We can probe this matter a little more in-depth. This introductory reference describes all the giant or Jovian planets, noting that only the two more massive ones, Jupiter and Saturn, are made primarily of hydrogen and helium. Uranus and Neptune, which did not have as much material to work with and did not become powerful enough to draw large proportions of hydrogen and helium, accreted materials that were originally ices (water, ammonia, methane, etc). That's where the "ice" in "ice giants comes from as GdD's answer states.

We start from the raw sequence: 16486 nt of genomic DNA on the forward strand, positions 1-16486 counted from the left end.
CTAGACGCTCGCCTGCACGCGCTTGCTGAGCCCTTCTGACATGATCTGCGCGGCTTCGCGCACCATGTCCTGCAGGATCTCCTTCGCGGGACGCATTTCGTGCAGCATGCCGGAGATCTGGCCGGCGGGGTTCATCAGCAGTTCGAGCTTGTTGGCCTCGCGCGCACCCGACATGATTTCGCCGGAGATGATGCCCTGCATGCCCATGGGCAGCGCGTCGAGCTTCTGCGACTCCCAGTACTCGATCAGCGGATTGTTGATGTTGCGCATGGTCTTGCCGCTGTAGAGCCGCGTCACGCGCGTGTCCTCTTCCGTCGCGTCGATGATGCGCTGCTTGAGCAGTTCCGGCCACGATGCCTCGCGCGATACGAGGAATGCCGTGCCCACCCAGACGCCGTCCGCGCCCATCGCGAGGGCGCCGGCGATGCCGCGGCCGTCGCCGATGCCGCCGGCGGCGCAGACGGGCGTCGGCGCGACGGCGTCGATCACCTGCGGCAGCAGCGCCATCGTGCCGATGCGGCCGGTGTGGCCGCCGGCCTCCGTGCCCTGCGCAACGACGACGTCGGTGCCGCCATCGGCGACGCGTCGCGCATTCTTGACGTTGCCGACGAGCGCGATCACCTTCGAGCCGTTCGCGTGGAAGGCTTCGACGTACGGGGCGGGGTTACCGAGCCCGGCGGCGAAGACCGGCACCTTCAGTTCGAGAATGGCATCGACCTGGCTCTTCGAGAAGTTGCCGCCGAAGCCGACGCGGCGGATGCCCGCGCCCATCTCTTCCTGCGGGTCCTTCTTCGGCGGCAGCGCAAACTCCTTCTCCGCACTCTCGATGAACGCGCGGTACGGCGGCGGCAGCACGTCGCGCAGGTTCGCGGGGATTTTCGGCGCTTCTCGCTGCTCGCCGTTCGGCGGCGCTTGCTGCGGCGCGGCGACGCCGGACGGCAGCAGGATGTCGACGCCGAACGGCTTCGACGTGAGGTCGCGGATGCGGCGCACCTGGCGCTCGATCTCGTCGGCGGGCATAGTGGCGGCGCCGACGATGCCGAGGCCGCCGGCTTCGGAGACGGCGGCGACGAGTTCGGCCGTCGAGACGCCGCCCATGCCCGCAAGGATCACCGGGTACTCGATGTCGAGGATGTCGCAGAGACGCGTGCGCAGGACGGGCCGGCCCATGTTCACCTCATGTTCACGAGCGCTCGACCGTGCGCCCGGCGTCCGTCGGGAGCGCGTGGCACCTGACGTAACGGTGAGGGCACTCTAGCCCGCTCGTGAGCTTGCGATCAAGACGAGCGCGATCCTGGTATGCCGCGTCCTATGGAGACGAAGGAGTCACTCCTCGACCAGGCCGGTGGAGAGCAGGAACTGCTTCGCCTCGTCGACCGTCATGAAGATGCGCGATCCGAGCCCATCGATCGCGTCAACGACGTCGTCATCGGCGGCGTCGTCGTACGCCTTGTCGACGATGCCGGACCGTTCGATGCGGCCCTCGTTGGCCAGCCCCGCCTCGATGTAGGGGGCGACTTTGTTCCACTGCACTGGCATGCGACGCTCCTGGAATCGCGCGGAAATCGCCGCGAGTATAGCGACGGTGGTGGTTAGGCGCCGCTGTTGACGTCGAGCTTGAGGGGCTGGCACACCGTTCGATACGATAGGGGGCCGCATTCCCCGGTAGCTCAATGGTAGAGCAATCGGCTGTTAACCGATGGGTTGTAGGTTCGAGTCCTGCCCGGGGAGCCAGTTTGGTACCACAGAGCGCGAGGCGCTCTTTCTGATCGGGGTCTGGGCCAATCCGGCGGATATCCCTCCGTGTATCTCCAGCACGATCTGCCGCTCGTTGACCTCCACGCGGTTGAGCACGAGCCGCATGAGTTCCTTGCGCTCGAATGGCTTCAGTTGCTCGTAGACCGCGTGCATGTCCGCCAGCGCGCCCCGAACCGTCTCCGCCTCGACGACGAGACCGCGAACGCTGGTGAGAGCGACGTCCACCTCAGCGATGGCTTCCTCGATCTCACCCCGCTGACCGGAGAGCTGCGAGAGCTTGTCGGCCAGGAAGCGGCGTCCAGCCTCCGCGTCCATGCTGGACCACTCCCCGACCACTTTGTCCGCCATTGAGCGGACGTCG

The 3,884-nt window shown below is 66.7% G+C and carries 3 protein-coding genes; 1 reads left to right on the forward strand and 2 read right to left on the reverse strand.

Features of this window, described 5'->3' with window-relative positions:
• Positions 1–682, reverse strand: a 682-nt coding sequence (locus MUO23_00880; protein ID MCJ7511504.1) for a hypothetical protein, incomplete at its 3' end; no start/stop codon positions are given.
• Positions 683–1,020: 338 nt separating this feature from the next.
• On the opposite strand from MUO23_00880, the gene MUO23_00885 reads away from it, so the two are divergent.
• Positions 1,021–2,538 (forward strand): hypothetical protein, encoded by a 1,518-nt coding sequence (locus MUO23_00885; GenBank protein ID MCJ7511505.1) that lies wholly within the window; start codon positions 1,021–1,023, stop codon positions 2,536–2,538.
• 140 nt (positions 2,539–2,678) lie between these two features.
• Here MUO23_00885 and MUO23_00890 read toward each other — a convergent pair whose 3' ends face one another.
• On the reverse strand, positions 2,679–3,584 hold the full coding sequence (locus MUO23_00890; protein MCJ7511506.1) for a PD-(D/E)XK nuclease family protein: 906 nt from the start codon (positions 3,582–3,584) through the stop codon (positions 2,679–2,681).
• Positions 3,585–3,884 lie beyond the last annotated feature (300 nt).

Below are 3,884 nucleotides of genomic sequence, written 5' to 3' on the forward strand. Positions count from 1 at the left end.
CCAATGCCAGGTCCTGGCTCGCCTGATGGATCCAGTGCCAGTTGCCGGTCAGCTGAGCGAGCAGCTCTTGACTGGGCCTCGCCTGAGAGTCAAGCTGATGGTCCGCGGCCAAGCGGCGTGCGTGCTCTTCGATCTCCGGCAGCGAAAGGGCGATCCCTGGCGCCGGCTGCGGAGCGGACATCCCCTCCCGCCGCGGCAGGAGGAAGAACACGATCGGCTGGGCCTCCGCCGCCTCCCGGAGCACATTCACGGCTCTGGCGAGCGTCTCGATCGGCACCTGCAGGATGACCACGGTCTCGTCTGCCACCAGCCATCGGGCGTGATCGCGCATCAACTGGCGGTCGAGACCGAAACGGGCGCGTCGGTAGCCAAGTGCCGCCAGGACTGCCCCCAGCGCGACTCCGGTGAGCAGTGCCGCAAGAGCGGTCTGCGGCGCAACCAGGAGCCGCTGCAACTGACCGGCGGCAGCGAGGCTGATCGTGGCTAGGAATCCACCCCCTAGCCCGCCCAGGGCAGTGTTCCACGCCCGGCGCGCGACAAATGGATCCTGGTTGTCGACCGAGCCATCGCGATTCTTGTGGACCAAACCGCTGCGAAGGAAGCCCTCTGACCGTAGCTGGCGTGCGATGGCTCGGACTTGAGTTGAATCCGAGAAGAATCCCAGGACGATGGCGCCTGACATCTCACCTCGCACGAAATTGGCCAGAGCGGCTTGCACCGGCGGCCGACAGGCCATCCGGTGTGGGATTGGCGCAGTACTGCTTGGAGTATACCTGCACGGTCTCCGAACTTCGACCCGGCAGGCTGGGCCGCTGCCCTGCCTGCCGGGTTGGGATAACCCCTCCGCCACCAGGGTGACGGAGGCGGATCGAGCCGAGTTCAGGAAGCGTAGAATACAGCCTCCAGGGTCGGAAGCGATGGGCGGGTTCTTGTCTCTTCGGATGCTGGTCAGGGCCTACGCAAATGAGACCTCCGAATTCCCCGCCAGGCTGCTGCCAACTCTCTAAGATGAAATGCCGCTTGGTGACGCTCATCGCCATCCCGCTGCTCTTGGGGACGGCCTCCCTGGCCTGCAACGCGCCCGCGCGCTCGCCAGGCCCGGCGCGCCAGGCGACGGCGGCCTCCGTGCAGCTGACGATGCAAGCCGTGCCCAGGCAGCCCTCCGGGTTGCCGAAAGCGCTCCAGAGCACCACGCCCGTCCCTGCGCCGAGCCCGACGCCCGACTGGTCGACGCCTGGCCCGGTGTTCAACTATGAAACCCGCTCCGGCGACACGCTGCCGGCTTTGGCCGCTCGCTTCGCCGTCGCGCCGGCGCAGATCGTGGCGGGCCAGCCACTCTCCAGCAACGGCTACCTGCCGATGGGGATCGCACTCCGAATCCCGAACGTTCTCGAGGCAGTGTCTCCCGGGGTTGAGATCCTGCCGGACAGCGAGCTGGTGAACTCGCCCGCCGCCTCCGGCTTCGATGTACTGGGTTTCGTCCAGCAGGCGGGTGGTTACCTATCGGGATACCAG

The introductory site is not a primary reference. This reference (free version in http://www.boulder.swri.edu/~hal/PDF/un-scat_nature.pdf) provides such a primary reference. Using models, it is predicted that a core of about 15 Earth masses was required for accretion of large amounts of gas, and the "gas giants" reached that critical core mass. The "ice giants" fell short and thus were left with more ice that phase-transformed (as did much of the gas in the gas giants).
One more relevant fact: the whole concept of "ice giants" is of recent vintage, born in 1990. Before then, less was known about the subtle differences between these planets and "gas giants" was used indiscriminately for all the Jovian planet's.